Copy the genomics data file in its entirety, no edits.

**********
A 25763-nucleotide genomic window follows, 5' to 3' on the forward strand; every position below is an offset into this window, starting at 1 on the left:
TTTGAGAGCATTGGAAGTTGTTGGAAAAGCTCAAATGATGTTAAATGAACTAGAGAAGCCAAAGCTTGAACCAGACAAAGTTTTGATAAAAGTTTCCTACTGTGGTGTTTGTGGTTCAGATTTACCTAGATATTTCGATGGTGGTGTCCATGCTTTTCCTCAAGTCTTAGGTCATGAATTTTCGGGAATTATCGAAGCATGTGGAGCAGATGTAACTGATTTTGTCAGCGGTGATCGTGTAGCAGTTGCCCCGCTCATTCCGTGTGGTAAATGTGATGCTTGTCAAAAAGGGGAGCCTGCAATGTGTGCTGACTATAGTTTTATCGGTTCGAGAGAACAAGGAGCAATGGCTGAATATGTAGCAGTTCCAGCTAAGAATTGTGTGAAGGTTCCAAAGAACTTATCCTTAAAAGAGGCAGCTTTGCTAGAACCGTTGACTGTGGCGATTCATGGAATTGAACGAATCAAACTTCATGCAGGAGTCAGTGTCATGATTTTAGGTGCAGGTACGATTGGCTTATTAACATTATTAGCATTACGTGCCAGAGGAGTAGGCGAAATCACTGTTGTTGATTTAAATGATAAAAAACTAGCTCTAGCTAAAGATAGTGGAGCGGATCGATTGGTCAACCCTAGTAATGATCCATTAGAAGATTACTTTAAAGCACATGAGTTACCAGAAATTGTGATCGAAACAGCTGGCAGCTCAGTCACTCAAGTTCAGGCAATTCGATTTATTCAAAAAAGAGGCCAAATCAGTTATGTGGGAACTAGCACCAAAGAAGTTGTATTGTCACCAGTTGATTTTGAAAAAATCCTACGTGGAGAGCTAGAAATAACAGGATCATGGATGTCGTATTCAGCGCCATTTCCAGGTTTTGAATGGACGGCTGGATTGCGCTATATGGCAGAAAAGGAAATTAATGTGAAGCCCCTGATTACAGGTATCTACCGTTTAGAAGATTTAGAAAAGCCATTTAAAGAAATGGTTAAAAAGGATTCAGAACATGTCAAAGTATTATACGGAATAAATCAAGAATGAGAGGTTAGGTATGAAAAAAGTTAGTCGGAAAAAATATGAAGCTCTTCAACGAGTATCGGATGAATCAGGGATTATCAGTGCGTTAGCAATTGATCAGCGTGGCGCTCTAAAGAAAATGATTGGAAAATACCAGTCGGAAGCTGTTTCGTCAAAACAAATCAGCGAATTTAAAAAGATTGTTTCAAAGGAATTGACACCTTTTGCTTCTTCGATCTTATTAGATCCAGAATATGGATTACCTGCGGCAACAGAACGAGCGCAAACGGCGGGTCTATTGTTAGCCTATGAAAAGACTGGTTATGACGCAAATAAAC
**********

A 25763-nucleotide genomic window follows, 5' to 3' on the forward strand; every position below is an offset into this window, starting at 1 on the left:
TTTGAGAGCATTGGAAGTTGTTGGAAAAGCTCAAATGATGTTAAATGAACTAGAGAAGCCAAAGCTTGAACCAGACAAAGTTTTGATAAAAGTTTCCTACTGTGGTGTTTGTGGTTCAGATTTACCTAGATATTTCGATGGTGGTGTCCATGCTTTTCCTCAAGTCTTAGGTCATGAATTTTCGGGAATTATCGAAGCATGTGGAGCAGATGTAACTGATTTTGTCAGCGGTGATCGTGTAGCAGTTGCCCCGCTCATTCCGTGTGGTAAATGTGATGCTTGTCAAAAAGGGGAGCCTGCAATGTGTGCTGACTATAGTTTTATCGGTTCGAGAGAACAAGGAGCAATGGCTGAATATGTAGCAGTTCCAGCTAAGAATTGTGTGAAGGTTCCAAAGAACTTATCCTTAAAAGAGGCAGCTTTGCTAGAACCGTTGACTGTGGCGATTCATGGAATTGAACGAATCAAACTTCATGCAGGAGTCAGTGTCATGATTTTAGGTGCAGGTACGATTGGCTTATTAACATTATTAGCATTACGTGCCAGAGGAGTAGGCGAAATCACTGTTGTTGATTTAAATGATAAAAAACTAGCTCTAGCTAAAGATAGTGGAGCGGATCGATTGGTCAACCCTAGTAATGATCCATTAGAAGATTACTTTAAAGCACATGAGTTACCAGAAATTGTGATCGAAACAGCTGGCAGCTCAGTCACTCAAGTTCAGGCAATTCGATTTATTCAAAAAAGAGGCCAAATCAGTTATGTGGGAACTAGCACCAAAGAAGTTGTATTGTCACCAGTTGATTTTGAAAAAATCCTACGTGGAGAGCTAGAAATAACAGGATCATGGATGTCGTATTCAGCGCCATTTCCAGGTTTTGAATGGACGGCTGGATTGCGCTATATGGCAGAAAAGGAAATTAATGTGAAGCCCCTGATTACAGGTATCTACCGTTTAGAAGATTTAGAAAAGCCATTTAAAGAAATGGTTAAAAAGGATTCAGAACATGTCAAAGTATTATACGGAATAAATCAAGAATGAGAGGTTAGGTATGAAAAAAGTTAGTCGGAAAAAATATGAAGCTCTTCAACGAGTATCGGATGAATCAGGGATTATCAGTGCGTTAGCAATTGATCAGCGTGGCGCTCTAAAGAAAATGATTGGAAAATACCAGTCGGAAGCTGTTTCGTCAAAACAAATCAGCGAATTTAAAAAGATTGTTTCAAAGGAATTGACACCTTTTGCTTCTTCGATCTTATTAGATCCAGAATATGGATTACCTGCGGCAACAGAACGAGCGCAAACGGCGGGTCTATTGTTAGCCTATGAAAAGACTGGTTATGACGCAAATAAAC